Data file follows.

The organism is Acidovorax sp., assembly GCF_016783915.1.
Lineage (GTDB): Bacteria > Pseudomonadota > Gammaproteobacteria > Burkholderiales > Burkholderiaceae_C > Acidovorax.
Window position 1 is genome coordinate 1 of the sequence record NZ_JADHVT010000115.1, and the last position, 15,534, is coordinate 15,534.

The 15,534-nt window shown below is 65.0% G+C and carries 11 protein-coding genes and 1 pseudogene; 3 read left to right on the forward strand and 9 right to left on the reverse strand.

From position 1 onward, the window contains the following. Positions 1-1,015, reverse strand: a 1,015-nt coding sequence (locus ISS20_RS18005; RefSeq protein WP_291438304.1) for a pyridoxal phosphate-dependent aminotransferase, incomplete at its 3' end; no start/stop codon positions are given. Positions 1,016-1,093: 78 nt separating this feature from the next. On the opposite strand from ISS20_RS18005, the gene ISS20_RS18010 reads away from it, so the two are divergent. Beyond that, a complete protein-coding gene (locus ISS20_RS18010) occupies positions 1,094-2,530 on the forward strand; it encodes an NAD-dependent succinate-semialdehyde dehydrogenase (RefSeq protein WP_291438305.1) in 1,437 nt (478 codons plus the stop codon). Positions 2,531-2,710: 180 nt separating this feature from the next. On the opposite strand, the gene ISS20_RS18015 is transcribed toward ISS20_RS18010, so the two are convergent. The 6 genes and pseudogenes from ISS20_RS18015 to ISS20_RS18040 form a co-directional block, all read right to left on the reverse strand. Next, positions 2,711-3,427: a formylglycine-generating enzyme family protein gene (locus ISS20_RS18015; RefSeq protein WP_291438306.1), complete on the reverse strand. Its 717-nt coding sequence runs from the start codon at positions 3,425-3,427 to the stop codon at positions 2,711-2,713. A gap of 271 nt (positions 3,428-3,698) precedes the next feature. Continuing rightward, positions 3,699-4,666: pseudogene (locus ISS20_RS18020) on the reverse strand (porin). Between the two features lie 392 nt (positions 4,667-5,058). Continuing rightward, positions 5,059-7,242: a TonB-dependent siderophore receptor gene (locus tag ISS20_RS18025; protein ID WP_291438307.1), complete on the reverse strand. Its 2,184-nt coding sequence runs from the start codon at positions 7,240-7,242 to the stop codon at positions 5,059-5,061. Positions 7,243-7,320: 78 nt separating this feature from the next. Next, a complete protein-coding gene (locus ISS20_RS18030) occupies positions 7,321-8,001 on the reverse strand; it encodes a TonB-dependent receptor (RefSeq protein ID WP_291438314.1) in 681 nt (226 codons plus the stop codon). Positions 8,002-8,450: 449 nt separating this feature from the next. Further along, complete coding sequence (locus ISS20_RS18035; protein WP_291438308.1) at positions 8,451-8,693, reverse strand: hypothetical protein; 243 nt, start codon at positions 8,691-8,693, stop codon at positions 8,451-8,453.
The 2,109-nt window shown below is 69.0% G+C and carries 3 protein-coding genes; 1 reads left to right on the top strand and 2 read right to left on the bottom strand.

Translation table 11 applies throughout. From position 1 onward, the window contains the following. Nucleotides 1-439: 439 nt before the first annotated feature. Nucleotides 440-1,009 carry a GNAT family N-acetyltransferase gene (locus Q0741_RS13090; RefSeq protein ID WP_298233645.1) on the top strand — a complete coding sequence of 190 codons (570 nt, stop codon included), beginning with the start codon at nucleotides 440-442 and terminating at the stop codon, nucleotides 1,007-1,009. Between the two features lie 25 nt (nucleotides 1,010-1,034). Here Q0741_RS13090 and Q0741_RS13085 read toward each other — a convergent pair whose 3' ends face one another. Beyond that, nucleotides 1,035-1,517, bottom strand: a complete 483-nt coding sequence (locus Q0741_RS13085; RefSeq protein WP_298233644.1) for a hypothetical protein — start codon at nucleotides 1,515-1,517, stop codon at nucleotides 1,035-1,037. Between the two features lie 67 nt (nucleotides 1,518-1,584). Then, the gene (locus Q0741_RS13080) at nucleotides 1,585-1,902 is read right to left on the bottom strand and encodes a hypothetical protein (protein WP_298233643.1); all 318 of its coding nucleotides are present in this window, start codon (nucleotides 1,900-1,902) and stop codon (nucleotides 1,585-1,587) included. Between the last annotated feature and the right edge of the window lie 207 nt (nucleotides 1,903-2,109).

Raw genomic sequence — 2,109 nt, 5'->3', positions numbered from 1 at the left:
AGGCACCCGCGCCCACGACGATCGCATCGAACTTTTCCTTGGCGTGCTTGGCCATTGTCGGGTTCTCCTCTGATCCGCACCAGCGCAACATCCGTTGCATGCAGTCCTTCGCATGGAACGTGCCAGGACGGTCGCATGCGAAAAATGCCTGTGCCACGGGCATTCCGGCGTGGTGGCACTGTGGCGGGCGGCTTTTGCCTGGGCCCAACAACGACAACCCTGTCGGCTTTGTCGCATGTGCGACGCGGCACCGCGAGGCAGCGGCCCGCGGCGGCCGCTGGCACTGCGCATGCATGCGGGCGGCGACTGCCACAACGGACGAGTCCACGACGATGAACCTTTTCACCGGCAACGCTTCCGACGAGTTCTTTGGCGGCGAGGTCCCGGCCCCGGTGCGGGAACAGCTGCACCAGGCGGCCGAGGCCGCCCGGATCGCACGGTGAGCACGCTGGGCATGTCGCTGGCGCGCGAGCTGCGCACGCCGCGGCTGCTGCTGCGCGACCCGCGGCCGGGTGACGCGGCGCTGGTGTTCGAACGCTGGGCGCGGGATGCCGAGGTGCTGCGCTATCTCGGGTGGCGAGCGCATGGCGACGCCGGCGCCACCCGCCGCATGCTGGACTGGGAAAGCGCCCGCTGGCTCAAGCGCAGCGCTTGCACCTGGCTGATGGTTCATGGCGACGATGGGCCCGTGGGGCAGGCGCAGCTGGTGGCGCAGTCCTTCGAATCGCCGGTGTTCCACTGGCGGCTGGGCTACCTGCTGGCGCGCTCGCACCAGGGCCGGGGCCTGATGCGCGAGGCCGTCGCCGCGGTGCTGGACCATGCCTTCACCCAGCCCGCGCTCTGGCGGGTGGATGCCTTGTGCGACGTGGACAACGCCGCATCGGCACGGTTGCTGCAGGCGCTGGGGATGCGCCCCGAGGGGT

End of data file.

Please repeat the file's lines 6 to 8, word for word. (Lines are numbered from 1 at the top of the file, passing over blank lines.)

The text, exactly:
The 2,109-nt window shown below is 69.0% G+C and carries 3 protein-coding genes; 1 reads left to right on the top strand and 2 read right to left on the bottom strand.

Translation table 11 applies throughout. From position 1 onward, the window contains the following. Nucleotides 1-439: 439 nt before the first annotated feature. Nucleotides 440-1,009 carry a GNAT family N-acetyltransferase gene (locus Q0741_RS13090; RefSeq protein ID WP_298233645.1) on the top strand — a complete coding sequence of 190 codons (570 nt, stop codon included), beginning with the start codon at nucleotides 440-442 and terminating at the stop codon, nucleotides 1,007-1,009. Between the two features lie 25 nt (nucleotides 1,010-1,034). Here Q0741_RS13090 and Q0741_RS13085 read toward each other — a convergent pair whose 3' ends face one another. Beyond that, nucleotides 1,035-1,517, bottom strand: a complete 483-nt coding sequence (locus Q0741_RS13085; RefSeq protein WP_298233644.1) for a hypothetical protein — start codon at nucleotides 1,515-1,517, stop codon at nucleotides 1,035-1,037. Between the two features lie 67 nt (nucleotides 1,518-1,584). Then, the gene (locus Q0741_RS13080) at nucleotides 1,585-1,902 is read right to left on the bottom strand and encodes a hypothetical protein (protein WP_298233643.1); all 318 of its coding nucleotides are present in this window, start codon (nucleotides 1,900-1,902) and stop codon (nucleotides 1,585-1,587) included. Between the last annotated feature and the right edge of the window lie 207 nt (nucleotides 1,903-2,109).

Raw genomic sequence — 2,109 nt, 5'->3', positions numbered from 1 at the left: